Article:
That said, the marketing of the Disney princess line is absolutely insane. You can find almost anything with a Disney princess on it. Hence my insistence we do have limits on it in our home. I don’t know when the last time Dom was in Disney world, but they have one thing now I can’t stand. It is called Bibbidi Bobbidi Boutique, in which little girls get dolled up, and I mean hairstyles, make-up, glitter, nails getting done and full costume. I see little girls, like 7 years old, walking around the park and honestly I think they don’t even look like little girls. I honestly do not get it at all and it is, by my standards, beyond overboard. Here is one image I found searching google to give you an idea (brace yourself – if you didn’t like the princess stuff before and hadn’t seen this, you may never recover)  Scroll about 1/3 of the way down and there are a series of pictures of two little girls getting done up as Jasmine and Aurora. I don’t mind if kids want to wear costumes to the park – they can be cute – but this to me looks more like those little kids some parents get all dolled up for child beauty pageants. It is the princess phenomenon to the extreme. So I can certainly understand a natural repulsion to it and a lack of comfortability consenting to any of it. Because we do go to the parks somewhat regularly though, for us, it would be a little difficult and silly to try to avoid all things princess. (We are actually scheduled to go again at the end of next May with my parents and both my brothers. I’ve never been before with a 6-8 week old but I’ve heard it is easy and they sleep through everything. Here’s hoping.)

    I admit I don’t think I’ve ever met anyone who had a dislike of talking animals and I admit I don’t quite get that one (that has to be just a movie thing right? I mean, I know you like Pooh bear. I wonder why just movies.), but I’m sure you aren’t alone in that either. My in-laws despise musicals and that is something I don’t get either (actually, my other brother is going into musical theater – I’m the oddball that went into philosophy and theology lol). Compared to the books, the films might seem more simple or hollow, but I also think some of the fairy tales are a bit mature for small children. Some of their violence and tragic endings might be a bit much for younger children. Cecilia is still struggling to understand the concept of death and I certainly don’t want her rushed on such a topic. She knows it isn’t good, but she also seems to think that because Jesus came back to life, it is a temporary thing. While, in a sense, she is right, she isn’t right in the sense she is thinking of it. Certainly I do want my children to read the original fairy tales but I don’t think they are ready for it yet. We are still on Mary Engelbreit’s Mother Goose and Nursery Tales and they enjoy them. Personally I find it a fine balance between sheltering them from any of the unpleasantness of life and exposing them to it too young and my instincts just tell me my girls just aren’t ready for Cinderella’s stepsisters to be cutting off part of their own feet yet.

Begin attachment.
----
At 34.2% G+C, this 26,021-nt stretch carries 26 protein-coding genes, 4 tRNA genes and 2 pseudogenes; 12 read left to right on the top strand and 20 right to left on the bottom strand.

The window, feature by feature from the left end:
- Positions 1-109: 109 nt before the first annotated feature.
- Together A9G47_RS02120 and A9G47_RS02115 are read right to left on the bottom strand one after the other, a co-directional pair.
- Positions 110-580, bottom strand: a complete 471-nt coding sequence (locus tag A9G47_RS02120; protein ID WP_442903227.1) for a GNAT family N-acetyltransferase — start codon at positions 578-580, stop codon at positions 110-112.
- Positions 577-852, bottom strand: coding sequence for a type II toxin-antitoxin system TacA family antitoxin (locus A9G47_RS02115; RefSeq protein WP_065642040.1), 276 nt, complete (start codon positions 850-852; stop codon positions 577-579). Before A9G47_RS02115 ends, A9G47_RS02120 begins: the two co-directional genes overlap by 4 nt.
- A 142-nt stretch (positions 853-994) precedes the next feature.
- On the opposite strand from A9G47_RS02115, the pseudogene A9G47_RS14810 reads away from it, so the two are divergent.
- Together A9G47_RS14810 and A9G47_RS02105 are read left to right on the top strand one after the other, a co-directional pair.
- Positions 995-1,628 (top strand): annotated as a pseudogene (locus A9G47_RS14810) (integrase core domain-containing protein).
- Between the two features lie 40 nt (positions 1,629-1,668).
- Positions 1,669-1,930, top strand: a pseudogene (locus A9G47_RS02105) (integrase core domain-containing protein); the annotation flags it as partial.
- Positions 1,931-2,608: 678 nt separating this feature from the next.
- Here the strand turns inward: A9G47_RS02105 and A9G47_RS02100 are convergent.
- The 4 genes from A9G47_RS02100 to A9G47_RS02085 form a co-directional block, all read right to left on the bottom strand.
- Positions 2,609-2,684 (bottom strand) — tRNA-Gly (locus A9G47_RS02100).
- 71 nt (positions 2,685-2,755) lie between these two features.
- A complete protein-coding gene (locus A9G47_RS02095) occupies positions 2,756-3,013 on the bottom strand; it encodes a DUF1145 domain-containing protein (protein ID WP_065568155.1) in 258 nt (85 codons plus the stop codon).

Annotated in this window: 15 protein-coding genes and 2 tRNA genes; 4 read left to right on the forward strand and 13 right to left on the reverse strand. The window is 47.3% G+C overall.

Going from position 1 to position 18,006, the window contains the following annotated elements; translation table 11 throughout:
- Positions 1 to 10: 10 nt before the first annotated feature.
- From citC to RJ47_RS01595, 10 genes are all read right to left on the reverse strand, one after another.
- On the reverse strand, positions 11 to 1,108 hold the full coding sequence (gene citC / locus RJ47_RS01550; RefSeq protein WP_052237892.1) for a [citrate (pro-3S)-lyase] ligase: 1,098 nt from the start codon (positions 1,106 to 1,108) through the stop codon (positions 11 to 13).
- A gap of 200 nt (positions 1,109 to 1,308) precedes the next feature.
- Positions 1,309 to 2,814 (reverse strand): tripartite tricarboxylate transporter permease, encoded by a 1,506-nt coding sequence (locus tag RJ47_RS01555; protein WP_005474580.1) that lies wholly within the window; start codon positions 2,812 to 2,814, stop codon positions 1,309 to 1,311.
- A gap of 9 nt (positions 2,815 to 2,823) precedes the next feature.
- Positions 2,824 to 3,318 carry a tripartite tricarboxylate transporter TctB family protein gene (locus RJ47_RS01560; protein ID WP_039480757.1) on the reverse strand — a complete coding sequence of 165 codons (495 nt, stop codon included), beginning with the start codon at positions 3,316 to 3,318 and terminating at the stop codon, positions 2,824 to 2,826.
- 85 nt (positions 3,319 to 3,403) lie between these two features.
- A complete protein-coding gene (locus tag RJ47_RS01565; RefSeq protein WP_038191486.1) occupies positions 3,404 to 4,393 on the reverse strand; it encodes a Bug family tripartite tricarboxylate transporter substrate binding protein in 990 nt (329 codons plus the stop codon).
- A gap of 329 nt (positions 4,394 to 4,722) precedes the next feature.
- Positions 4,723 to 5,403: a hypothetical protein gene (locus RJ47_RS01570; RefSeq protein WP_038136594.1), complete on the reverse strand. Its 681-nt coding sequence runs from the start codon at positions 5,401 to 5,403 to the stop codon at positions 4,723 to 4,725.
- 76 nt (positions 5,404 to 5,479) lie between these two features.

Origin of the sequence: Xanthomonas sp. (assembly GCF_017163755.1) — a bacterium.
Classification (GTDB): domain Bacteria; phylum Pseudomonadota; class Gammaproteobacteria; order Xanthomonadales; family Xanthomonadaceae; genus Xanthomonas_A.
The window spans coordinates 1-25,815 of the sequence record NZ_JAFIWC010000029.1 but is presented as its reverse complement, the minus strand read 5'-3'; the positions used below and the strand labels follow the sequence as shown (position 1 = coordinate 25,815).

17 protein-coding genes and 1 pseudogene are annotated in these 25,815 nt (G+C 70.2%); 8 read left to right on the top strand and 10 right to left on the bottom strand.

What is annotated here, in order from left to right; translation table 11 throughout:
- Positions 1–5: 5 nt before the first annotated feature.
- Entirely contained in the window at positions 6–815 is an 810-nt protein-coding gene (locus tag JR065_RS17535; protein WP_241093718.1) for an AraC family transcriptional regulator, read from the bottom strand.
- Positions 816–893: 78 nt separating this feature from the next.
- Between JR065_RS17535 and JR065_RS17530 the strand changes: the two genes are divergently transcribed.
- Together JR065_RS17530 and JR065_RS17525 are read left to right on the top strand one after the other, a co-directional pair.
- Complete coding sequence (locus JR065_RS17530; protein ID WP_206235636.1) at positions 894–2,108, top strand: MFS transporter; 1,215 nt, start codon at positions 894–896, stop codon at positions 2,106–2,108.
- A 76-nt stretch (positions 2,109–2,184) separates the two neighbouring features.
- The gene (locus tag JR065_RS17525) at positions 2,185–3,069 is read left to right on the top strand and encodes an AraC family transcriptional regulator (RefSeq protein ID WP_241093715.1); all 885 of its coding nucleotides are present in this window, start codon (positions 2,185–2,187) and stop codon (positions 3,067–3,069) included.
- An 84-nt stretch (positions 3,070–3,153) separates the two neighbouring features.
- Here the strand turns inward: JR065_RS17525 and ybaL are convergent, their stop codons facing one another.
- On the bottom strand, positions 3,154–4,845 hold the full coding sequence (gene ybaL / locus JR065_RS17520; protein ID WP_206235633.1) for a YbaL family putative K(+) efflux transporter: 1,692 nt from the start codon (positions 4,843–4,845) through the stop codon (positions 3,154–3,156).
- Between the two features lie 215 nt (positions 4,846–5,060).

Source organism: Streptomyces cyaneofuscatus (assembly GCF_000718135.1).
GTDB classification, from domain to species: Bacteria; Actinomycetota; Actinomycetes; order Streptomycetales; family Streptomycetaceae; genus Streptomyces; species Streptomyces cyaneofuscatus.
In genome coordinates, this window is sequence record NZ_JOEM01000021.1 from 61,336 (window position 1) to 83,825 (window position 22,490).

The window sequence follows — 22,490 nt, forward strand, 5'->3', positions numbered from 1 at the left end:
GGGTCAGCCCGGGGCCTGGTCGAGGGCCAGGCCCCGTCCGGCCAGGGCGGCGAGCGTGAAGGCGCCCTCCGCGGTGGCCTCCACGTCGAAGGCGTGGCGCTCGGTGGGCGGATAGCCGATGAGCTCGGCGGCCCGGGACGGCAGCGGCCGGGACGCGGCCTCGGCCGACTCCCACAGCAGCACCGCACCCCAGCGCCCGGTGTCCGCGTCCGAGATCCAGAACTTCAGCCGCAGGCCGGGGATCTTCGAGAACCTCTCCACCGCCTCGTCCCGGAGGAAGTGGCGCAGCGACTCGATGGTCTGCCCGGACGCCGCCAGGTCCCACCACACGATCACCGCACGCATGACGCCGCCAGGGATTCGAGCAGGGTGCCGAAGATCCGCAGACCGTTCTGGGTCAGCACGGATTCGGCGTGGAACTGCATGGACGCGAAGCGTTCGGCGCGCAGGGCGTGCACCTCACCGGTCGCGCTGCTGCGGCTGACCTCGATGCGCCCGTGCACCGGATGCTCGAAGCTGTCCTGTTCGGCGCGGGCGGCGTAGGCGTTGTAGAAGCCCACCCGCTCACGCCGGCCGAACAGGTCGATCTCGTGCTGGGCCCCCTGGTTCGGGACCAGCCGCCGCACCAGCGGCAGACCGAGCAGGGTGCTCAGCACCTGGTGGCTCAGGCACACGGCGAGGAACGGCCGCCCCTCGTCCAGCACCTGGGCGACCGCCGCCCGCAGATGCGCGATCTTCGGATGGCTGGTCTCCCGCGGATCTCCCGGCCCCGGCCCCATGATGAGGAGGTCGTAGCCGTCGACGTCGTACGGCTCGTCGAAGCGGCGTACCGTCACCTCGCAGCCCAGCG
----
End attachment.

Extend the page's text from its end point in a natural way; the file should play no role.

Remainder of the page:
I do think some of it comes down simply to how each of us was raised and our own experiences, whether that is dealing with princesses or Santa or what kinds of clothes or toys or whatever, and how comfortable we are with the subject and where we feel the limitations need to be.

    Okay, during the typing of this I’ve had 2 dirty diapers and a spilled cup of orange juice and a spilled cup of chocolate milk. I should go now before something catches fire or collapses. lol. Sorry it is so long. Thanks for the stimulating conversation. God Bless!

  • Katherine,

    Oops, I just realized that I posted my earlier reply to you without actually completing my thought. Such is the danger of trying to answer blog comments when the kids are awake!

    I meant to explain that I hoped it didn’t sound to you like I was at all trying to put down anyone who embraces the Disney princesses because it really is a matter of it doesn’t work for me not something I think of as some sort of universal standard. I do realize that I just have a weird personal thing about Disney’s princesses that I have a hard time articulating—even Dom doesn’t quite get it—so I didn’t want you to feel like I was attacking you or criticizing your choices. You and I have very different tastes and styles and yet we are always able to have such interesting—and blessedly civil!—discussions about things where we differ.

    But I think you captured what I was really trying to say with your Santa analogy. (Wow that was another discussion that opened a can of worms, wasn’t it? I still worry I might have inadvertently offended someone during that debate.)

    To be clear, I definitely do see the goods that you point out in the characters: Cinderella’s patience and Belle’s love of books etc. So intellectually I can understand why someone would be able to see them as good role models. I did grow up with them all and I enjoyed Cinderella and Snow White and Sleeping Beauty when I was younger. But at some point I grew away from all them as my tastes changed and I came to like the older fairy tales better. Also, as Disney decided to package then and market them in a way that made them seem very different from the way I saw them when I was a girl. It seemed very strange to me when I first saw them lumped together as “The Disney Princesses”. I’m not sure I can explain what it is that bugs me, except that it seems calculated as a marketing maneuver and I hate being manipulated by marketers.